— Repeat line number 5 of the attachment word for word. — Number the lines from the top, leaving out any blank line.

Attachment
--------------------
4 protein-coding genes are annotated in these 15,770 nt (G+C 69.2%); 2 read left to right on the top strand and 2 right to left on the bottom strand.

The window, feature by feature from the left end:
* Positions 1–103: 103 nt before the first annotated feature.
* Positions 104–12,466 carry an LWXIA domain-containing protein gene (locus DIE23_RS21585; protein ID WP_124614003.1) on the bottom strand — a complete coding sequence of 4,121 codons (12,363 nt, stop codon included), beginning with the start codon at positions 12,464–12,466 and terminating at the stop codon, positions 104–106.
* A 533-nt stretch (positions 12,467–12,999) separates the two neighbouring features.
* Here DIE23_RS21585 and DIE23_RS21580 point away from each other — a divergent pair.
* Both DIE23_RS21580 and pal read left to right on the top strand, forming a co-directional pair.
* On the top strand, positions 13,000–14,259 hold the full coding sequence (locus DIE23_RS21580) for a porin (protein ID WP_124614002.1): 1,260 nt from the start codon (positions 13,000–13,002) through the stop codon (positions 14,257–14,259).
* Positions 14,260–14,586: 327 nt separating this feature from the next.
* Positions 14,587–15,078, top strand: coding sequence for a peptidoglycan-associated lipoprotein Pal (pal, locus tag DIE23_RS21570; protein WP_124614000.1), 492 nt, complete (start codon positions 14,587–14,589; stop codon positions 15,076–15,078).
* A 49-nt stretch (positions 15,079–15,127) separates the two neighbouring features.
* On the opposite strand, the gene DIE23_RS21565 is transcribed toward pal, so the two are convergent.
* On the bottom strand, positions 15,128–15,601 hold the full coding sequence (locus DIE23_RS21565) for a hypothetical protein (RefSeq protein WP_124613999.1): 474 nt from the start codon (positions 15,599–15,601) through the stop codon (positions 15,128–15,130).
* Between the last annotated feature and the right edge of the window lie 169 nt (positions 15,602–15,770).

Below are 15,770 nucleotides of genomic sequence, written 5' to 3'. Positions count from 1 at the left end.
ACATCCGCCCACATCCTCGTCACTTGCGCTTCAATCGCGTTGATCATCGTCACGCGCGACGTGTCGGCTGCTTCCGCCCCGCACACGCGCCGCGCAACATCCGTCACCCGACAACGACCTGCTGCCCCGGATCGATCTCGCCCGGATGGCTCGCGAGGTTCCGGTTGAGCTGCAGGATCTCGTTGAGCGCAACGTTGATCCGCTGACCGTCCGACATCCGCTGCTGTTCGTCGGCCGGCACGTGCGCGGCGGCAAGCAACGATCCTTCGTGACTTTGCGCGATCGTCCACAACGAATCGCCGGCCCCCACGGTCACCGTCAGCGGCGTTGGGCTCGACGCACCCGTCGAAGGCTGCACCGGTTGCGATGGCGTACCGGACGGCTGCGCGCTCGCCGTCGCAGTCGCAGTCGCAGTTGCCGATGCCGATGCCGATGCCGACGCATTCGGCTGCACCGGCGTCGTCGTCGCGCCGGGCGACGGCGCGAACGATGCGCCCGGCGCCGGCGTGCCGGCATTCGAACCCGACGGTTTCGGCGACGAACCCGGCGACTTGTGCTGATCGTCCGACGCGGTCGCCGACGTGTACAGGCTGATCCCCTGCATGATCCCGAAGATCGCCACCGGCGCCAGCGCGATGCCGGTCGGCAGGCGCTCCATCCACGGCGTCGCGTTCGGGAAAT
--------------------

* A 533-nt stretch (positions 12,467–12,999) separates the two neighbouring features.